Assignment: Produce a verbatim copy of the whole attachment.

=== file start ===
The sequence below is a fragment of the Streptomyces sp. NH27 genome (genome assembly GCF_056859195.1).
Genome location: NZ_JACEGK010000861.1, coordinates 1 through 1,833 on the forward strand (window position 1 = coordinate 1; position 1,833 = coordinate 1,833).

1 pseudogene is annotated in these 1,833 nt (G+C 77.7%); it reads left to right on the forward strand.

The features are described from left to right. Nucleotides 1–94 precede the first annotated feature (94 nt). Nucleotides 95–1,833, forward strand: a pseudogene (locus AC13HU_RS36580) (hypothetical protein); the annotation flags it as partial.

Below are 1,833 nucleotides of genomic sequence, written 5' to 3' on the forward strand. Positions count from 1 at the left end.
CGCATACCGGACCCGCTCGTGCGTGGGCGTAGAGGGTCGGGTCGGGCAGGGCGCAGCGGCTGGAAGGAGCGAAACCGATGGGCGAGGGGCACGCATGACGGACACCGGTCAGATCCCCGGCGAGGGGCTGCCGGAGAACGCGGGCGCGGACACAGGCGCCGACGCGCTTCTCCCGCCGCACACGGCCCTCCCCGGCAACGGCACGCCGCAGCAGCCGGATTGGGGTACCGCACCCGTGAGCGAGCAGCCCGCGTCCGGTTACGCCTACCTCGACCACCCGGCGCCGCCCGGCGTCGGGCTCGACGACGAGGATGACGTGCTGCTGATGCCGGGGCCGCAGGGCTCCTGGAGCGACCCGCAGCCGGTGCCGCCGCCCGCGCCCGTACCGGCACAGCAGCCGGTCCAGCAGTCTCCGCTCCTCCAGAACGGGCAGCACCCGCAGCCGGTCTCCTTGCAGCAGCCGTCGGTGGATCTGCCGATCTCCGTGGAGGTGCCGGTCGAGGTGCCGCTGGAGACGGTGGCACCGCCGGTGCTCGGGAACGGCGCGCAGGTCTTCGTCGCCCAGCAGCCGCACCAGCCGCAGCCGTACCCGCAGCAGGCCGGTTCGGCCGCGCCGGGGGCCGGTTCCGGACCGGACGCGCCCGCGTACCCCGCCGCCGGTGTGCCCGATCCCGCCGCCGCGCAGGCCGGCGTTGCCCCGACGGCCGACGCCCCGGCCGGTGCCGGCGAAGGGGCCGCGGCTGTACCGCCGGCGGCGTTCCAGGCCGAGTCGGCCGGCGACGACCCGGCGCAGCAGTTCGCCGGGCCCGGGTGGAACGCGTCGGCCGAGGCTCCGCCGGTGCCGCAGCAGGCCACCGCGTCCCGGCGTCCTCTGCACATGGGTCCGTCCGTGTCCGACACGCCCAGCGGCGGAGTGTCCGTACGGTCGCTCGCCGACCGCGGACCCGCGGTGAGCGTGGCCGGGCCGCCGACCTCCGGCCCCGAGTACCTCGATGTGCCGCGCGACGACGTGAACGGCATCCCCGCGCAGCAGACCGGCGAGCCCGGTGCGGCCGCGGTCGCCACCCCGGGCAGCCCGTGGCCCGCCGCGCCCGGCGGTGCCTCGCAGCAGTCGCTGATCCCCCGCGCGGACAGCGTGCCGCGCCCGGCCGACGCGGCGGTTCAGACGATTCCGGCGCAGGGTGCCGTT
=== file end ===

The sequence below is a fragment of the Streptomyces sp. NH27 genome (genome assembly GCF_056859195.1).
Genome location: NZ_JACEGK010000861.1, coordinates 1 through 1,833 on the forward strand (window position 1 = coordinate 1; position 1,833 = coordinate 1,833).

1 pseudogene is annotated in these 1,833 nt (G+C 77.7%); it reads left to right on the forward strand.

The features are described from left to right. Nucleotides 1–94 precede the first annotated feature (94 nt). Nucleotides 95–1,833, forward strand: a pseudogene (locus AC13HU_RS36580) (hypothetical protein); the annotation flags it as partial.

Below are 1,833 nucleotides of genomic sequence, written 5' to 3' on the forward strand. Positions count from 1 at the left end.
CGCATACCGGACCCGCTCGTGCGTGGGCGTAGAGGGTCGGGTCGGGCAGGGCGCAGCGGCTGGAAGGAGCGAAACCGATGGGCGAGGGGCACGCATGACGGACACCGGTCAGATCCCCGGCGAGGGGCTGCCGGAGAACGCGGGCGCGGACACAGGCGCCGACGCGCTTCTCCCGCCGCACACGGCCCTCCCCGGCAACGGCACGCCGCAGCAGCCGGATTGGGGTACCGCACCCGTGAGCGAGCAGCCCGCGTCCGGTTACGCCTACCTCGACCACCCGGCGCCGCCCGGCGTCGGGCTCGACGACGAGGATGACGTGCTGCTGATGCCGGGGCCGCAGGGCTCCTGGAGCGACCCGCAGCCGGTGCCGCCGCCCGCGCCCGTACCGGCACAGCAGCCGGTCCAGCAGTCTCCGCTCCTCCAGAACGGGCAGCACCCGCAGCCGGTCTCCTTGCAGCAGCCGTCGGTGGATCTGCCGATCTCCGTGGAGGTGCCGGTCGAGGTGCCGCTGGAGACGGTGGCACCGCCGGTGCTCGGGAACGGCGCGCAGGTCTTCGTCGCCCAGCAGCCGCACCAGCCGCAGCCGTACCCGCAGCAGGCCGGTTCGGCCGCGCCGGGGGCCGGTTCCGGACCGGACGCGCCCGCGTACCCCGCCGCCGGTGTGCCCGATCCCGCCGCCGCGCAGGCCGGCGTTGCCCCGACGGCCGACGCCCCGGCCGGTGCCGGCGAAGGGGCCGCGGCTGTACCGCCGGCGGCGTTCCAGGCCGAGTCGGCCGGCGACGACCCGGCGCAGCAGTTCGCCGGGCCCGGGTGGAACGCGTCGGCCGAGGCTCCGCCGGTGCCGCAGCAGGCCACCGCGTCCCGGCGTCCTCTGCACATGGGTCCGTCCGTGTCCGACACGCCCAGCGGCGGAGTGTCCGTACGGTCGCTCGCCGACCGCGGACCCGCGGTGAGCGTGGCCGGGCCGCCGACCTCCGGCCCCGAGTACCTCGATGTGCCGCGCGACGACGTGAACGGCATCCCCGCGCAGCAGACCGGCGAGCCCGGTGCGGCCGCGGTCGCCACCCCGGGCAGCCCGTGGCCCGCCGCGCCCGGCGGTGCCTCGCAGCAGTCGCTGATCCCCCGCGCGGACAGCGTGCCGCGCCCGGCCGACGCGGCGGTTCAGACGATTCCGGCGCAGGGTGCCGTT